Tech workers of the world unite!

There’s a rift in Silicon Valley. The culture might be defined by eccentric, rich nerds microdosing on hallucinogens and overdosing on a god-complex, but the growing tech worker movement indicates that another group are jostling for power. Sure, they might well be nerds - possibly even eccentric ones - but their priorities are undoubtedly very different from those that occupy the upper echelons of their companies.

I alluded to this at the end of one of last week’s newsletters - Is technology causing a trust deficit? - but I think it’s a topic that is worth scrutinising in even more detail.

As I mentioned there, because technology has a habit of reshaping organizations and straining traditional notions of hierarchy, this gives engineers - who probably very rarely interface with senior management - more power than they would have in a more ‘traditional’ working setup.

This there’s more to it than just organizational structures - engineers also earn a hell of a lot of money, at least they do if they work in Silicon Valley. This means they have a level of power that working people generally don’t possess. Perhaps that’s why we haven’t seen a great deal of unionization yet despite seeing high-profile protest and agitation from employees.

However, is it all just about politics? Or is it also about the type of company these engineers want to work in and the way they want to work?

Engineers are donating to anti-big tech presidential candidates

Although the last 18 months or so has been full of individual instances of tech workers protesting their employers’ actions, this article on Recode seems particularly significant. Essentially, it highlights that Google employees are donating significant sums of money to Elizabeth Warren and Bernie Sanders’ respective Democratic nominee campaigns - the two candidates who have been the most outspoken on ‘big tech’ and have called for companies like Google to be broken up.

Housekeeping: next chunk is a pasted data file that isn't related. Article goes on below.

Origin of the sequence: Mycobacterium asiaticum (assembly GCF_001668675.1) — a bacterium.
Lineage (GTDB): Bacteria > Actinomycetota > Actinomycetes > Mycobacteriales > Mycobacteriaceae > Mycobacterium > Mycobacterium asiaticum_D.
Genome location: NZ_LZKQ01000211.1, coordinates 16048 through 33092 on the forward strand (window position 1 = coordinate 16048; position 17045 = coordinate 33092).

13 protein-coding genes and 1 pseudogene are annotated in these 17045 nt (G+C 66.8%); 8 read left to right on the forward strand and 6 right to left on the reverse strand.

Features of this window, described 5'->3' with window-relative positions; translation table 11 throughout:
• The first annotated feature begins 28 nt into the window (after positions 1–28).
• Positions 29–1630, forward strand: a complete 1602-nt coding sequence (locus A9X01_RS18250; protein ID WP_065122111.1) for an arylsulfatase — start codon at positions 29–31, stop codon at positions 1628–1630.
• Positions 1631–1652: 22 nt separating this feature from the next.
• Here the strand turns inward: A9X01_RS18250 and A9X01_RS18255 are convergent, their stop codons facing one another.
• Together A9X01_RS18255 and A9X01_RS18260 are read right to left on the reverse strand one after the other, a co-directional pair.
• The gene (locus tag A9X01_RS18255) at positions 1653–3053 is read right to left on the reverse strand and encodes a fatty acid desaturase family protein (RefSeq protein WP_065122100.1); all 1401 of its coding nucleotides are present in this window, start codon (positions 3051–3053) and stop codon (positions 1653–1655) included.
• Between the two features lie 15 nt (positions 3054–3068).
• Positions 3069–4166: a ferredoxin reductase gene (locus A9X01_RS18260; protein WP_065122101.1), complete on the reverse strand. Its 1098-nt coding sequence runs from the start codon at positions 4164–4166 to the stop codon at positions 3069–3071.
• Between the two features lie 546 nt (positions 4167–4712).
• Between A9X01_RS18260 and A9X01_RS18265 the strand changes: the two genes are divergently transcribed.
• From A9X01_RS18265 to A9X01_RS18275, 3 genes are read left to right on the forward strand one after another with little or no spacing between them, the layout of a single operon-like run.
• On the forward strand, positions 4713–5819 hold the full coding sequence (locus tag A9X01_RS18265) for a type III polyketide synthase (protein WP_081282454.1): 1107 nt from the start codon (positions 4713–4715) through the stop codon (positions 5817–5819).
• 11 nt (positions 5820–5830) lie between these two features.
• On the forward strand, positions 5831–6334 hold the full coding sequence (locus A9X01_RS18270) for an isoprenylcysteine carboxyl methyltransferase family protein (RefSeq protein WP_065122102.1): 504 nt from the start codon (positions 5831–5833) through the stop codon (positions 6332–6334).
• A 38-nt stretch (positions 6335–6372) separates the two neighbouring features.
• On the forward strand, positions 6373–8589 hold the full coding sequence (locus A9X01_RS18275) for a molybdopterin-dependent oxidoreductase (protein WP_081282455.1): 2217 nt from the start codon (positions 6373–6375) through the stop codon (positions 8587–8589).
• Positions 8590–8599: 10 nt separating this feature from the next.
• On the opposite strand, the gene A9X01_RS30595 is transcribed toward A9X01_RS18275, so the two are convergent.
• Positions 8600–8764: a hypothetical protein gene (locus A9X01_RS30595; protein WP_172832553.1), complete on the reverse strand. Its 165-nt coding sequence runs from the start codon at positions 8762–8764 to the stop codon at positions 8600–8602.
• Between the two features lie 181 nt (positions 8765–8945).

Okay, so perhaps it doesn’t seem that remarkable that well-paid left-leaning engineers are donating to left-wing democratic candidates. But what makes it interesting is that there is almost a technical angle buried in among the politics - the view of some of these donors isn’t just that the break up of Google would be the right thing to do ideologically, it’s the right thing to do from a technology and productivity perspective.

As one engineer who spoke to Recode said, “I’m just not a big believer it’s going to hurt us if they break it up… It will not reduce the value of the company… when Larry and Sergey formed Alphabet, part of the thinking is that the companies would be smaller and more agile. Breaking Google up further would further their plan.”

So, yes the rift in Silicon Valley is a political one, but it’s also technological. This is important as it highlights that late-capitalism’s commonsense position that innovation=progress and progress can only be a good thing is just untrue.

Innovation and hyper-capitalism might actually be in contradiction with one another. And when you stop for just a moment to think about it that makes sense. The tech industry’s mantra of agility is plainly challenging to live up to in an industry that has been monopolized by a few impossibly huge companies.

Tech workers of the world unite - it will make the world fairer, and you might even enjoy your jobs more.